Imagine a Thanksgiving Day without Pilgrims. No turkey, no cranberries, no happy celebrations with family and friends crammed around the extended dining-room table.
Picture this instead: a solemn day of fasting, meditation and introspection, followed by a light meal of roasted oysters or Virginia ham.
Jamie Jamieson, Berkeley Plantation's owner, says the first Thanksgiving was somewhere on this James River shore.
(Lucian Perkins -- The Washington Post)
That, some Virginians claim, was how the real "first" Thanksgiving in the New World was celebrated Dec. 4, 1619, by several dozen men who had just landed on the shores of the James River at what is now Berkeley Plantation, two years before the Pilgrims' harvest feast in Massachusetts.
The Virginia Thanksgiving was lost to history for more than 300 years, thanks in part, the Virginians say, to a massacre by Native Americans, the Civil War and the Yankee historians who "absconded" with it. The South's historic disregard for the holiday as a Northern tradition -- in the 19th century and even into the 20th, businesses and state and city offices in parts of the South stayed defiantly open -- didn't help, either.
Now, a band of Virginia die-hards, a small, private nonprofit known as the Virginia Thanksgiving Festival Inc., says it is determined to set the record straight. But there is heavy freight in taking on such American icons as the Pilgrims and a mythical narrative of cooperation, feasting and friendship across races that for more than a century has become the American Story.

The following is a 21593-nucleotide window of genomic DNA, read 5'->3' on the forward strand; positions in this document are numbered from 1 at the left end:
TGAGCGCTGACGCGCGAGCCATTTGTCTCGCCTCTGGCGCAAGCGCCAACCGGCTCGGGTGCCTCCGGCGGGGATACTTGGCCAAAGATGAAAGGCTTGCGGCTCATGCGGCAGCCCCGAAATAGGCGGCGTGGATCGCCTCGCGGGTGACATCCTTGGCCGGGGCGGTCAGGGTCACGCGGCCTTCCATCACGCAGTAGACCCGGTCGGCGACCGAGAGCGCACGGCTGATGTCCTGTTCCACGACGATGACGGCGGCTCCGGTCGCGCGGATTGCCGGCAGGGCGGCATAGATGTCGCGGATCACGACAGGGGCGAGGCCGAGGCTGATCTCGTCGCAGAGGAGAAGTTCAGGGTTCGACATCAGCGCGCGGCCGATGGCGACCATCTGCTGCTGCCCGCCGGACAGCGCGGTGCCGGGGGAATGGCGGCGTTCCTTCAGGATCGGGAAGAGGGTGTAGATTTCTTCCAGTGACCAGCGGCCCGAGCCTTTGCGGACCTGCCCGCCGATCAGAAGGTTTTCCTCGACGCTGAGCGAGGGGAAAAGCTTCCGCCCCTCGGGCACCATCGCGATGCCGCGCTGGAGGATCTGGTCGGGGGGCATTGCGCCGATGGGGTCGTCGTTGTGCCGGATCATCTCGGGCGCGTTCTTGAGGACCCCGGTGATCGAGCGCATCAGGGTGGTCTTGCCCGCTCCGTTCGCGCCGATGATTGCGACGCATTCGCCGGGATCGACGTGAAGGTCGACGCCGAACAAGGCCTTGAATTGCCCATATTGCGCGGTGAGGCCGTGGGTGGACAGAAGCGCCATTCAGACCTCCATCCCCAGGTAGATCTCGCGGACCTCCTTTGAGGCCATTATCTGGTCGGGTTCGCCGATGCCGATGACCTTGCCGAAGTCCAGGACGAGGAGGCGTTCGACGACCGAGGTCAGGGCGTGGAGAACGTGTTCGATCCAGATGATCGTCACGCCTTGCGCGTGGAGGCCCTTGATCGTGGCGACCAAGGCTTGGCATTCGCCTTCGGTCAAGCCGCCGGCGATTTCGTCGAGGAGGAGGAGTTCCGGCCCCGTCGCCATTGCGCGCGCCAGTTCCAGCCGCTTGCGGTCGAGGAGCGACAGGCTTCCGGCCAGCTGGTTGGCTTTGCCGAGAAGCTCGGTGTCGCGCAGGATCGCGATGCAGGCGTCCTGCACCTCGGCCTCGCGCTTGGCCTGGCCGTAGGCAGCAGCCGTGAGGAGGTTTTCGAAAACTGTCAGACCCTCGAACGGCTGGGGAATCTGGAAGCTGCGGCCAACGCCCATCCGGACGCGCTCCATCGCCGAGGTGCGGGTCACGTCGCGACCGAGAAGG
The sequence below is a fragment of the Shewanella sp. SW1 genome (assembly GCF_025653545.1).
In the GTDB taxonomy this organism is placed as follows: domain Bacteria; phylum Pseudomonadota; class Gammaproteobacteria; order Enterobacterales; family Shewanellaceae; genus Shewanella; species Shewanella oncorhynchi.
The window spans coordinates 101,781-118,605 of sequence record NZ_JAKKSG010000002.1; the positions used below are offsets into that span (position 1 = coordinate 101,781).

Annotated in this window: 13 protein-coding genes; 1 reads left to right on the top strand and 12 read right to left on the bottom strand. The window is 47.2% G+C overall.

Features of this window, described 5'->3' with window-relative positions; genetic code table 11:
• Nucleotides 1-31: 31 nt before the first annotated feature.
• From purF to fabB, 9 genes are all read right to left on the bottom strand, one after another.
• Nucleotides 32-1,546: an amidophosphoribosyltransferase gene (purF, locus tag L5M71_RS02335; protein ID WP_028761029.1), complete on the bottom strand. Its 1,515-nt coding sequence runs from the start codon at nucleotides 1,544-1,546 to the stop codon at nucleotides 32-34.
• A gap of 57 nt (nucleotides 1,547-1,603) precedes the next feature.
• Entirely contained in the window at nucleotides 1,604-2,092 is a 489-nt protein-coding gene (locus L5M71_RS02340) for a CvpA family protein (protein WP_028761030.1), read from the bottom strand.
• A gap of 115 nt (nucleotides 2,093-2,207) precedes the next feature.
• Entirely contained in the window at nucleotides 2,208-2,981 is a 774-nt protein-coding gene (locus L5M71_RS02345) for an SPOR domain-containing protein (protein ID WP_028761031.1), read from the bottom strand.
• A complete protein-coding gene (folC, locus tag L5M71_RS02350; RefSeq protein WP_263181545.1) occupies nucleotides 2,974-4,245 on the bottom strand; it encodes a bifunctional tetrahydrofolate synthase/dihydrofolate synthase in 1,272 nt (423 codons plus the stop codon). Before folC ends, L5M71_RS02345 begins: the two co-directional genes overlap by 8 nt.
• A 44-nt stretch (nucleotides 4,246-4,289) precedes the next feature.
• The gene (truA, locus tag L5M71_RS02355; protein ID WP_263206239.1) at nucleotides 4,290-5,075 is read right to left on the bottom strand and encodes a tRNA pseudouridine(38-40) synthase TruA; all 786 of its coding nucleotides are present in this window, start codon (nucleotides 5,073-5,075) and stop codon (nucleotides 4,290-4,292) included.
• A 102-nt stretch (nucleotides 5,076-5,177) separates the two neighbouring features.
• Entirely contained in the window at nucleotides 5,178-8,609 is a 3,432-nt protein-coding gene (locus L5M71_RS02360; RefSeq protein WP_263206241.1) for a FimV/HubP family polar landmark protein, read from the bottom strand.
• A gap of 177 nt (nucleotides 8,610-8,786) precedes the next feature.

In other words, the Virginians haven't gotten very far.
The high point in their 44-year fight against obscurity came in 1962, when Arthur M. Schlesinger Jr., the eminent historian who was then a special assistant to President John F. Kennedy, wrote a short note of apology to the group verifying Virginia's claim to be first. "You are quite right: and I can only plead an unconquerable New England bias." He promised that the "error will not be repeated in the future."
Fat lot of good that did. Kids still dress up in buckskin as Squanto, friend to the Pilgrims, or in square black hats with square buckles on their shoes for the Thanksgiving pageant. Almost everyone knows about the Mayflower. And tens of thousands of people visit the broken chunk of what once was Plymouth Rock -- where legend says the ship landed -- enshrined in what appears to be a miniature Greek temple.
But even today, few people outside Charles City, site of the Berkeley landing and one of state's most rural areas, have heard of the Virginia Thanksgiving. And the state's own standards for what to teach in public schools include lesson plans on the Pilgrims' first Thanksgiving and no mention of Virginia's.
"If they want to teach that, that's fine, but it's inaccurate," sighed Jamie Jamieson, who owns Berkeley Plantation and organizes an alternate "first" Thanksgiving feast on the first Sunday of each November. "We're working on it."
Jamieson stands on his farm on the banks of the James, just downriver from a small brick archway commemorating the Berkeley Thanksgiving. Push a bright green button and a loudspeaker, wired to a tree, tells the story:
In 1619, 38 men, led by Capt. John Woodlief, sailed from Bristol, England, on the good ship Margaret to seek fortune in the New World. Upon landing in Virginia, they waded ashore, opened their instructions from the Berkeley Co., which sponsored their expedition, and discovered that the first order of business was to drop to their knees.
"Wee ordaine that the Day of our [ship's] arrivall at the place assigned for the plantation in the land of Virginia shall be yearly and perpetually kept holy as a day of Thanksgiving to Almighty God," the order read.
But unlike the religious-freedom-seeking Pilgrims, initially befriended by Wampanoag Indians who taught them to farm and fish, the Virginians at Berkeley and at Jamestown -- the earliest British settlement in the colonies -- were a bit more antagonistic with the Powhatans.